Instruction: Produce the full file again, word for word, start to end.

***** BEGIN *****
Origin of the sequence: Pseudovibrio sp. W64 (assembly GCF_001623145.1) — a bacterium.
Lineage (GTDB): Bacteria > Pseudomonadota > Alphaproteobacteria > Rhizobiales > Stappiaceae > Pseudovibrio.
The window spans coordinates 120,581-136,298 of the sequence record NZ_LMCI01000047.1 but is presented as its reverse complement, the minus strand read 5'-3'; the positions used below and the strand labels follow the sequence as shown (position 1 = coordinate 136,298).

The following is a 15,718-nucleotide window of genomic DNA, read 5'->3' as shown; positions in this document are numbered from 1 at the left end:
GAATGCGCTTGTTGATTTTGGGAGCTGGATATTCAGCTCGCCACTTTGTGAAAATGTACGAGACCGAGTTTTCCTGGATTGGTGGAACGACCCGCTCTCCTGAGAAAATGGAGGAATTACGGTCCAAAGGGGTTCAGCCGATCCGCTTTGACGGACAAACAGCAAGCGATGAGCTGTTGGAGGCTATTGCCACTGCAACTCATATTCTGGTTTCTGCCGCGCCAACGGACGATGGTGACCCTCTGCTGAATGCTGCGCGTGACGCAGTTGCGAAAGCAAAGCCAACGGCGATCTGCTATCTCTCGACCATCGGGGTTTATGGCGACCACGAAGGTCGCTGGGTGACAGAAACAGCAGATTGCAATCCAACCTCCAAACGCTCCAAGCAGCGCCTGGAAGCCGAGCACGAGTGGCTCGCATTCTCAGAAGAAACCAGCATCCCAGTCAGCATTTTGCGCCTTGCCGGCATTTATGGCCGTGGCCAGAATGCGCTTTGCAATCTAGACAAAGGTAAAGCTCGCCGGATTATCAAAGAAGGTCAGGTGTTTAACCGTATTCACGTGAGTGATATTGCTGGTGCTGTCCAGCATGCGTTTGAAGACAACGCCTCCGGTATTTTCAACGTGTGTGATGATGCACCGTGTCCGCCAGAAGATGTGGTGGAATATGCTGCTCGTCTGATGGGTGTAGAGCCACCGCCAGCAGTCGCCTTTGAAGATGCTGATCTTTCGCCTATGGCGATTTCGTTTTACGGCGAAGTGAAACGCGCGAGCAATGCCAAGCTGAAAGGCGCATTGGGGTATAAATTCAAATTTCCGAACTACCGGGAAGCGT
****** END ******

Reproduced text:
Origin of the sequence: Pseudovibrio sp. W64 (assembly GCF_001623145.1) — a bacterium.
Lineage (GTDB): Bacteria > Pseudomonadota > Alphaproteobacteria > Rhizobiales > Stappiaceae > Pseudovibrio.
The window spans coordinates 120,581-136,298 of the sequence record NZ_LMCI01000047.1 but is presented as its reverse complement, the minus strand read 5'-3'; the positions used below and the strand labels follow the sequence as shown (position 1 = coordinate 136,298).

The following is a 15,718-nucleotide window of genomic DNA, read 5'->3' as shown; positions in this document are numbered from 1 at the left end:
GAATGCGCTTGTTGATTTTGGGAGCTGGATATTCAGCTCGCCACTTTGTGAAAATGTACGAGACCGAGTTTTCCTGGATTGGTGGAACGACCCGCTCTCCTGAGAAAATGGAGGAATTACGGTCCAAAGGGGTTCAGCCGATCCGCTTTGACGGACAAACAGCAAGCGATGAGCTGTTGGAGGCTATTGCCACTGCAACTCATATTCTGGTTTCTGCCGCGCCAACGGACGATGGTGACCCTCTGCTGAATGCTGCGCGTGACGCAGTTGCGAAAGCAAAGCCAACGGCGATCTGCTATCTCTCGACCATCGGGGTTTATGGCGACCACGAAGGTCGCTGGGTGACAGAAACAGCAGATTGCAATCCAACCTCCAAACGCTCCAAGCAGCGCCTGGAAGCCGAGCACGAGTGGCTCGCATTCTCAGAAGAAACCAGCATCCCAGTCAGCATTTTGCGCCTTGCCGGCATTTATGGCCGTGGCCAGAATGCGCTTTGCAATCTAGACAAAGGTAAAGCTCGCCGGATTATCAAAGAAGGTCAGGTGTTTAACCGTATTCACGTGAGTGATATTGCTGGTGCTGTCCAGCATGCGTTTGAAGACAACGCCTCCGGTATTTTCAACGTGTGTGATGATGCACCGTGTCCGCCAGAAGATGTGGTGGAATATGCTGCTCGTCTGATGGGTGTAGAGCCACCGCCAGCAGTCGCCTTTGAAGATGCTGATCTTTCGCCTATGGCGATTTCGTTTTACGGCGAAGTGAAACGCGCGAGCAATGCCAAGCTGAAAGGCGCATTGGGGTATAAATTCAAATTTCCGAACTACCGGGAAGCGT